One hole later, Woods added a second circle to that card, converting this 14-footer for a birdie-3 that moved him back into red figures at 1 under par for the week.

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O. Fisher, Pepperell share lead at Qatar Masters

By Associated PressFebruary 24, 2018, 5:13 pm

DOHA, Qatar - Oliver Fisher birdied his last four holes in the Qatar Masters third round to share the lead at Doha Golf Club on Saturday.

The 29-year-old Englishman shot a 7-under 65 for an overall 16-under 200. Eddie Pepperell (66) picked up shots on the 16th and 18th to catch his compatriot and the pair enjoy a two-shot lead over American Sean Crocker (67) in third.

David Horsey (65) was the biggest mover of the day with the Englishman improving 31 places for a share of fourth place at 12 under with, among others, Frenchman Gregory Havret and Italian Andrea Pavan.

Fisher, winner of the 2011 Czech Open, made some stunning putts on his way in. After an eight-footer on the par-4 15th, he then drove the green on the short par-4 16th for an easy birdie, before making a 12-footer on the 17th and a 15-footer on the 18th.

Like Pepperell, Fisher also had just one bogey to show on his card, also on the 12th hole.

Full-field scores from the Commercial Bank Qatar Masters

''I gave myself some chances coming in and thankfully I made them,'' said Fisher, who has dropped to 369th in the world rankings.

''You can quite easily make a few bogeys without doing that much wrong here, so it's important to be patient and keep giving yourself chances.''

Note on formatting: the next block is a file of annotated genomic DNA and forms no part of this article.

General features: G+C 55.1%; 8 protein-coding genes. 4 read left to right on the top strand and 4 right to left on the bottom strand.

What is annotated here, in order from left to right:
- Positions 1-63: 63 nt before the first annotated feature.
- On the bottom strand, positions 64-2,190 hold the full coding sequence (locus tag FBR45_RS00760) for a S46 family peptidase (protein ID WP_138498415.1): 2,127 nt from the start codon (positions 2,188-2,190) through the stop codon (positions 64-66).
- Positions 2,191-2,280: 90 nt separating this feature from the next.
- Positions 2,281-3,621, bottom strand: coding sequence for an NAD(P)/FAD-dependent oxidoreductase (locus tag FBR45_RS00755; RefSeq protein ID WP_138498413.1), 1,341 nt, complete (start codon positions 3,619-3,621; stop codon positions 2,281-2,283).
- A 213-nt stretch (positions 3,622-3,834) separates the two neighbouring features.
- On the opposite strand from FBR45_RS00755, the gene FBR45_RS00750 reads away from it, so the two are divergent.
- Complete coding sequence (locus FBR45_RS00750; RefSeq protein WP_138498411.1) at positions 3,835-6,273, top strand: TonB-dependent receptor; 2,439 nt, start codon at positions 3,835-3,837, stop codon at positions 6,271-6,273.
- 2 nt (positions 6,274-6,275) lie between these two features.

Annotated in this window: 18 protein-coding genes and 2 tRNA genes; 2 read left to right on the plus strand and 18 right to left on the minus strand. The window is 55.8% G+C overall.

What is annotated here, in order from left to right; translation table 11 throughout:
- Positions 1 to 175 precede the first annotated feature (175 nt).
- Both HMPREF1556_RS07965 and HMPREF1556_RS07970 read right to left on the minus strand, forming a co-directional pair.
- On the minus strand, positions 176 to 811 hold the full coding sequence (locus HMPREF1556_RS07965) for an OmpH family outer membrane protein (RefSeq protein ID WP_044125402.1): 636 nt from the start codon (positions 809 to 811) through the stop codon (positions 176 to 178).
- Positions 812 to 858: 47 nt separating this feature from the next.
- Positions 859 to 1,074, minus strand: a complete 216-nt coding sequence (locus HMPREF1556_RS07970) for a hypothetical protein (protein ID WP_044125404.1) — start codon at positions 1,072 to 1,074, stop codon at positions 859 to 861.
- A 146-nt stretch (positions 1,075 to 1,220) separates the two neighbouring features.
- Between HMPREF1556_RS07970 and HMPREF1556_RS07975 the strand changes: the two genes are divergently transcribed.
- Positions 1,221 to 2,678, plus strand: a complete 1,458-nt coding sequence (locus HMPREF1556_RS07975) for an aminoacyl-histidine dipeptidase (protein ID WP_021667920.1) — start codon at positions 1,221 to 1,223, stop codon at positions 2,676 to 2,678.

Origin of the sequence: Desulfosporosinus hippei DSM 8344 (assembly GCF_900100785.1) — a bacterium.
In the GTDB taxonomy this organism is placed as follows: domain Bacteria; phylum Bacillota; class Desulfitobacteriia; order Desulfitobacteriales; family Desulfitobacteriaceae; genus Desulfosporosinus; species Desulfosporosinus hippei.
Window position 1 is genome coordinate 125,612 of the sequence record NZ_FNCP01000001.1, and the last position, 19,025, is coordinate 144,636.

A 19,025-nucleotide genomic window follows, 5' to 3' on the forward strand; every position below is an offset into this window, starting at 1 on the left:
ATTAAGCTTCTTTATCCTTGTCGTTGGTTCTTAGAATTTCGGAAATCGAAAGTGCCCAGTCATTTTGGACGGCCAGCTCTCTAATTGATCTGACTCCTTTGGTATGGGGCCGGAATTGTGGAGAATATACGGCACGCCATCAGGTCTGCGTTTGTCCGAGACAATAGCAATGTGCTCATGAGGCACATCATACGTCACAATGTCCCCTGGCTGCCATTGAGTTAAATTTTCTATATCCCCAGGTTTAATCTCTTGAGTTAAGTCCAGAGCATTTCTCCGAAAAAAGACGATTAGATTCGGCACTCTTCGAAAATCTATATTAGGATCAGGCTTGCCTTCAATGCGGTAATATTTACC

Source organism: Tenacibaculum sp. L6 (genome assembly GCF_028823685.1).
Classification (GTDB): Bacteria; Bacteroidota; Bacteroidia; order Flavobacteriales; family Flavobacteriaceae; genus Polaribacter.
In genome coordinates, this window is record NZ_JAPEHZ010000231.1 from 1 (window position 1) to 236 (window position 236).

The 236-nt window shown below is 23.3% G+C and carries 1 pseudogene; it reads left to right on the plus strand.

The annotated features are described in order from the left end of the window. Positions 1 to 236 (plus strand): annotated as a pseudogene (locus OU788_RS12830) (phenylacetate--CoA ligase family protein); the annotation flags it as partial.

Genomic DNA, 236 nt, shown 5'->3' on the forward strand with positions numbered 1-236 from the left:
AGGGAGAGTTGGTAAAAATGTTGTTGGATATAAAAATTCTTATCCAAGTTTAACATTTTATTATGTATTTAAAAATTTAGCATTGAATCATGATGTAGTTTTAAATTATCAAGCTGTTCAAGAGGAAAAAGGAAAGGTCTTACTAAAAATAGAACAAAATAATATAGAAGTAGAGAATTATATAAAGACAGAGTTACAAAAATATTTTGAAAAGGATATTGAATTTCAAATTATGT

Pepperell, ranked 154th in the world after a strong finish to his 2017 season, has been a picture of consistency in the tournament. He was once again rock-solid throughout the day, except one bad hole - the par-4 12th. His approach shot came up short and landed in the rocks, the third ricocheted back off the rocks, and he duffed his fourth shot to stay in the waste area.

But just when a double bogey or worse looked imminent, Pepperell holed his fifth shot for what was a remarkable bogey. And he celebrated that escape with a 40-feet birdie putt on the 13th.

''I maybe lost a little feeling through the turn, but I bounced back nicely and I didn't let it bother me,'' said the 27-year-old Pepperell, who hit his third shot to within four feet on the par-5 18th to join Fisher on top.

The long-hitting Crocker is playing on invites on the European Tour. He made a third eagle in three days - on the par-4 16th for the second successive round.

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Tiger Tracker: Honda Classic

By Tiger TrackerFebruary 24, 2018, 4:45 pm

Tiger Woods is making his third start of the year at the Honda Classic. We're tracking him at PGA National in Palm Beach Gardens, Fla.